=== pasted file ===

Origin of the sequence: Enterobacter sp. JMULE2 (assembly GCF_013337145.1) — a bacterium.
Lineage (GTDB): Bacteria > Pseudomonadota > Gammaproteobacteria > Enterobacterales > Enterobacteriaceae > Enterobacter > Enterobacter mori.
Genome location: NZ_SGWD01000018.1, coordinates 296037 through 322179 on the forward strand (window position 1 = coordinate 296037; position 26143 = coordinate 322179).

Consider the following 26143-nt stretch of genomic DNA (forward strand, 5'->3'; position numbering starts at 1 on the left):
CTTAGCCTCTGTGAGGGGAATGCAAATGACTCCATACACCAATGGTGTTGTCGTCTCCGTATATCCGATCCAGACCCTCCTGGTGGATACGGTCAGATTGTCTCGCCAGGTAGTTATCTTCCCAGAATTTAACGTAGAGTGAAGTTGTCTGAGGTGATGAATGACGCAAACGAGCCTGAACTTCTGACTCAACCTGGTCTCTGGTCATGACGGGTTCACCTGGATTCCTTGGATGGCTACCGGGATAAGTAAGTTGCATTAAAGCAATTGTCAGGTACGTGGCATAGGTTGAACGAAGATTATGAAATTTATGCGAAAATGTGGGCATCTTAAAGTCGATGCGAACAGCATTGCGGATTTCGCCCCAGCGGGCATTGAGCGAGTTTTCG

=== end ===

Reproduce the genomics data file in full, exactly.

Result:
Origin of the sequence: Enterobacter sp. JMULE2 (assembly GCF_013337145.1) — a bacterium.
Lineage (GTDB): Bacteria > Pseudomonadota > Gammaproteobacteria > Enterobacterales > Enterobacteriaceae > Enterobacter > Enterobacter mori.
Genome location: NZ_SGWD01000018.1, coordinates 296037 through 322179 on the forward strand (window position 1 = coordinate 296037; position 26143 = coordinate 322179).

Consider the following 26143-nt stretch of genomic DNA (forward strand, 5'->3'; position numbering starts at 1 on the left):
CTTAGCCTCTGTGAGGGGAATGCAAATGACTCCATACACCAATGGTGTTGTCGTCTCCGTATATCCGATCCAGACCCTCCTGGTGGATACGGTCAGATTGTCTCGCCAGGTAGTTATCTTCCCAGAATTTAACGTAGAGTGAAGTTGTCTGAGGTGATGAATGACGCAAACGAGCCTGAACTTCTGACTCAACCTGGTCTCTGGTCATGACGGGTTCACCTGGATTCCTTGGATGGCTACCGGGATAAGTAAGTTGCATTAAAGCAATTGTCAGGTACGTGGCATAGGTTGAACGAAGATTATGAAATTTATGCGAAAATGTGGGCATCTTAAAGTCGATGCGAACAGCATTGCGGATTTCGCCCCAGCGGGCATTGAGCGAGTTTTCG